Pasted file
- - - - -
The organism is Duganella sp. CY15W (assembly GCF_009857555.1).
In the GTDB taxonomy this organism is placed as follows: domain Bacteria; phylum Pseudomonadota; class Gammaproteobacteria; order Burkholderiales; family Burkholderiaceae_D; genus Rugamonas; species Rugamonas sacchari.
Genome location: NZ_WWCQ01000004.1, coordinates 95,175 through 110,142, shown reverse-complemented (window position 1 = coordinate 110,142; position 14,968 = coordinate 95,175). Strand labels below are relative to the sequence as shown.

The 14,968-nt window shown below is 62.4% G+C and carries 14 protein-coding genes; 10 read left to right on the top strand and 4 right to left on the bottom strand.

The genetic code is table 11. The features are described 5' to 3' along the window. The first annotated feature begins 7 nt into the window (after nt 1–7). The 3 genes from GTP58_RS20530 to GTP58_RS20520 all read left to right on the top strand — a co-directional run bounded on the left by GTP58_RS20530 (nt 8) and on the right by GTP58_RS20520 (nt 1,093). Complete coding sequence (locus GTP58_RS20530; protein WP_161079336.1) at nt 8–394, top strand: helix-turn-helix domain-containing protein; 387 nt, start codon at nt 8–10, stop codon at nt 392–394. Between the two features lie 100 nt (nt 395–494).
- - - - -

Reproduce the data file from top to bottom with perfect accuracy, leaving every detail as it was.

The organism is Duganella sp. CY15W (assembly GCF_009857555.1).
In the GTDB taxonomy this organism is placed as follows: domain Bacteria; phylum Pseudomonadota; class Gammaproteobacteria; order Burkholderiales; family Burkholderiaceae_D; genus Rugamonas; species Rugamonas sacchari.
Genome location: NZ_WWCQ01000004.1, coordinates 95,175 through 110,142, shown reverse-complemented (window position 1 = coordinate 110,142; position 14,968 = coordinate 95,175). Strand labels below are relative to the sequence as shown.

The 14,968-nt window shown below is 62.4% G+C and carries 14 protein-coding genes; 10 read left to right on the top strand and 4 right to left on the bottom strand.

The genetic code is table 11. The features are described 5' to 3' along the window. The first annotated feature begins 7 nt into the window (after nt 1–7). The 3 genes from GTP58_RS20530 to GTP58_RS20520 all read left to right on the top strand — a co-directional run bounded on the left by GTP58_RS20530 (nt 8) and on the right by GTP58_RS20520 (nt 1,093). Complete coding sequence (locus GTP58_RS20530; protein WP_161079336.1) at nt 8–394, top strand: helix-turn-helix domain-containing protein; 387 nt, start codon at nt 8–10, stop codon at nt 392–394. Between the two features lie 100 nt (nt 395–494).